Last month, Buhari cheated death when a suicide bomber suspected to be a Boko Haram member attacked his convoy in Kaduna, northwest Nigeria. He strongly believes the incident was a clear assassination attempt on his life and most of his party members seem to agree with him. As expected, they point fingers at the PDP-controlled federal government.
At the same time some pro-government people believe that Buhari masterminded the alleged assassination attempt to attract public sympathy and paint President Jonathan as a bad leader. This exchange of allegations is clearly ridiculous, to say the least. Buhari couldn’t have arranged his own assassination. After all he had condemned Boko Haram and the group had threatened him directly before the incident. It is equally implausible that the government planned to kill him and sent a suicide bomber for the task.
Accusations and counter-accusations
Some politicians are merely capitalising on the poor security situation in the country to achieve political gains. Their accusations and counter-accusations have become a pastime. In Osun, southwest Nigeria, the PDP claimed that its governorship campaign train came under attack at a rally in the Ilesa area of the state recently.
The APC followed suit with a petition to President Jonathan, alleging plot to kill one of its governors – Rauf Aregbesola of Osun State. The party further alleged that troops sent to provide security for the June 21 governorship election in Ekiti State also harassed and intimidated the opposition.
Ironically, the federal government deployed troops during the governorship election in Edo State in July 2012. That year the opposition governor, Adams Oshiomhole, not only won the election but also commended the Federal Government for deploying troops to maintain law and order.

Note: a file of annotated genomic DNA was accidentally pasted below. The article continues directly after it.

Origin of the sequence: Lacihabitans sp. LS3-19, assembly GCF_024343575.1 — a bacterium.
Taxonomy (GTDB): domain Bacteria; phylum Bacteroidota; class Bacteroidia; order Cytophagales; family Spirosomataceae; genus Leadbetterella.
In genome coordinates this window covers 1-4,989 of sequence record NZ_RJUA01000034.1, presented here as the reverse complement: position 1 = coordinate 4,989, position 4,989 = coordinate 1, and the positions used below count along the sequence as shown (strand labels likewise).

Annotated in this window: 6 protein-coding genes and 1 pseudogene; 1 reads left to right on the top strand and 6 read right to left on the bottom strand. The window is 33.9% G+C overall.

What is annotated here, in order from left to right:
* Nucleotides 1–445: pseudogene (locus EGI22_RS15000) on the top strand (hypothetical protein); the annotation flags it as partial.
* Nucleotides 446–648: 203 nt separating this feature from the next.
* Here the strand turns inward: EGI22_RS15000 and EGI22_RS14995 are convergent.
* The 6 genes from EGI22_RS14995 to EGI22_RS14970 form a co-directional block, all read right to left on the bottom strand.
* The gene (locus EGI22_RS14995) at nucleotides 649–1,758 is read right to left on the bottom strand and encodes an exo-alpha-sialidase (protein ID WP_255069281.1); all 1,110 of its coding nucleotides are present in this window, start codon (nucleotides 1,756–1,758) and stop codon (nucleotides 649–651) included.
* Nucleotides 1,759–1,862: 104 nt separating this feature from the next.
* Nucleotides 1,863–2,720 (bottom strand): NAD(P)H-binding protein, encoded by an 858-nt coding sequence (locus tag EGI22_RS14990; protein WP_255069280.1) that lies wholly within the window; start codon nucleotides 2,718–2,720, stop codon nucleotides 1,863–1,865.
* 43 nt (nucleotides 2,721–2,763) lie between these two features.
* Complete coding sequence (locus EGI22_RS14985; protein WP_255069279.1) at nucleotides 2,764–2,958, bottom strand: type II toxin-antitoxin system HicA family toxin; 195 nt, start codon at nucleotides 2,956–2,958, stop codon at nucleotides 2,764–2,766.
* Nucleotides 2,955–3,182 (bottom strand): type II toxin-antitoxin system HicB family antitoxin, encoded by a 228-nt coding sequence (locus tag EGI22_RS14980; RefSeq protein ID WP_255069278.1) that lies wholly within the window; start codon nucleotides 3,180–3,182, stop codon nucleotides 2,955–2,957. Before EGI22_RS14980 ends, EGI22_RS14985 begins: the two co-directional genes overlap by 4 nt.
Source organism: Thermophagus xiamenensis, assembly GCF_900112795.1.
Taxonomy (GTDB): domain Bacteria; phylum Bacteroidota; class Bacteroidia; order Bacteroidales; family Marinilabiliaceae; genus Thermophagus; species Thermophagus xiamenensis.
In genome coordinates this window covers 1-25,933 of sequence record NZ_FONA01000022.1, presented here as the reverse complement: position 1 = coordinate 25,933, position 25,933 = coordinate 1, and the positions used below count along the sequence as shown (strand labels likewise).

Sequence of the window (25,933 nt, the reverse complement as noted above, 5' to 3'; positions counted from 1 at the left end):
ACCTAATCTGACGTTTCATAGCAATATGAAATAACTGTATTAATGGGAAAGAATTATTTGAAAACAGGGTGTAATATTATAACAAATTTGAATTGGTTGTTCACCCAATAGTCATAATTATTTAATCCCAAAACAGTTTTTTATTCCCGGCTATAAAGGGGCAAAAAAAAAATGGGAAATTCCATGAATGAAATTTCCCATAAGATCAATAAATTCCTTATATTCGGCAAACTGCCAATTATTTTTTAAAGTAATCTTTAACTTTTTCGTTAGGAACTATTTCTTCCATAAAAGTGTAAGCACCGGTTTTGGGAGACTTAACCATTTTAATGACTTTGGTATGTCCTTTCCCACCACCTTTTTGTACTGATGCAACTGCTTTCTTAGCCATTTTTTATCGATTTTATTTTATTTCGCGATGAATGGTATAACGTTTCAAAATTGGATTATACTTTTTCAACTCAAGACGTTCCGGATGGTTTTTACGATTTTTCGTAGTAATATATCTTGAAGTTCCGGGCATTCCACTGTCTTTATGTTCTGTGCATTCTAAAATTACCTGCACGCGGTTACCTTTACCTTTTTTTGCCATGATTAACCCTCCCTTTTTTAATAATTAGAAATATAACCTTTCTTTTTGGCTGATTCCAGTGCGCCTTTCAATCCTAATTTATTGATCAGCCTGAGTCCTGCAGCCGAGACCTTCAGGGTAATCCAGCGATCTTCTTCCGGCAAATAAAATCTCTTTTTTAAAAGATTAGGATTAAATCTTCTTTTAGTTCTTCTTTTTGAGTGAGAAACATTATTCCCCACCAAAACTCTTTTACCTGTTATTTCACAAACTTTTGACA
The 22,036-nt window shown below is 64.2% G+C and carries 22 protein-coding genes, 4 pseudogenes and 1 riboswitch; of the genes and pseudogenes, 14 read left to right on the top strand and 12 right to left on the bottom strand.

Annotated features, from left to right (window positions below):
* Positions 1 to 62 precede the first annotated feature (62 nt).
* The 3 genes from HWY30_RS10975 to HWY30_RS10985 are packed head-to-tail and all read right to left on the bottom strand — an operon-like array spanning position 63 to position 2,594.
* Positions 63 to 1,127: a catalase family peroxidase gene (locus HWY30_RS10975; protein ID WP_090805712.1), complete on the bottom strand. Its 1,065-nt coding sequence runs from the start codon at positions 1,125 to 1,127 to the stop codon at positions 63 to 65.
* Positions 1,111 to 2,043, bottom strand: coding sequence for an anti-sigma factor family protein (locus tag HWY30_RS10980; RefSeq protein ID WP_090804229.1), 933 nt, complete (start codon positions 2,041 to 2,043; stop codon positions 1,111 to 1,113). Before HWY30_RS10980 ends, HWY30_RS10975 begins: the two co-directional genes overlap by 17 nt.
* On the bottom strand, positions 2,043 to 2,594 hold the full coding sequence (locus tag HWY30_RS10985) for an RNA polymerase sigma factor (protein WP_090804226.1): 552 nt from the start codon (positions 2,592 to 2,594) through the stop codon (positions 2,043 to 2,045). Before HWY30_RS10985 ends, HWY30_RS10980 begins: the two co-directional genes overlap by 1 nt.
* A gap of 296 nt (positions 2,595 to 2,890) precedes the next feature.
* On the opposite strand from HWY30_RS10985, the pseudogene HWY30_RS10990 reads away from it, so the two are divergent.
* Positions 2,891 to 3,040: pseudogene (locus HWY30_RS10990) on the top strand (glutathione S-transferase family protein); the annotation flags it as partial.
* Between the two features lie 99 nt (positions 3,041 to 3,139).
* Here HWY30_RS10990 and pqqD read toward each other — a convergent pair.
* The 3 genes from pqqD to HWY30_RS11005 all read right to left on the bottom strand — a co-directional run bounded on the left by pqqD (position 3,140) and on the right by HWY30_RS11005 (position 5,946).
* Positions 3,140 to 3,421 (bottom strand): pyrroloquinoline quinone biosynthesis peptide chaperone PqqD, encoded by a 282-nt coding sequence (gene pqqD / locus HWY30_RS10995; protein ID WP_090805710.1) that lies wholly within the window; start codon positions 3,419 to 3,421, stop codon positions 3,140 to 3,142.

For now, the PDP appears to be gaining ground over the opposition. Since it changed its national chairman in January, the ruling party has been reaping good fortunes.
Some strong opposition leaders have defected to the party, including the former governor of Sokoto state, Attahiru Bafarawa; former governor of Kano state, Ibrahim Shekarau; former military administrator of Lagos state, Buba Marwa and former governor of Borno State, Ali Modu Sheriff.
Currently, the PDP controls 20 states while the APC controls 14. In the governorship election held last June in the southwestern state of Ekiti – a supposed stronghold of the opposition – the PDP won.
More cross-carpeting and tension will follow when President Jonathan formally declares his intention to run for the 2015 presidential race. Some Niger Delta warlords have threatened that it’s either him or nobody else. But some northern leaders, who believe that it is the turn of the north to take the presidency, are ready to do anything to stop him.
So far, the two main parties have deployed what has been termed “stomach infrastructure” to outwit each other. Occasionally, they dole out gift items, especially foodstuff such as rice, to gullible citizens to win support.
Besides, some politicians indulge in ritual practices to win elections. Each time a major election approaches, as in 2015, there is usually an increase in cases of ritual killings in different parts of the country. In all this, only a few politicians have the interest of the masses at heart, while the rest of them struggle to grab power for their selfish interests.
Casmir Igbokwe is editor of The Union, Nigeria’s daily newspaper.]]>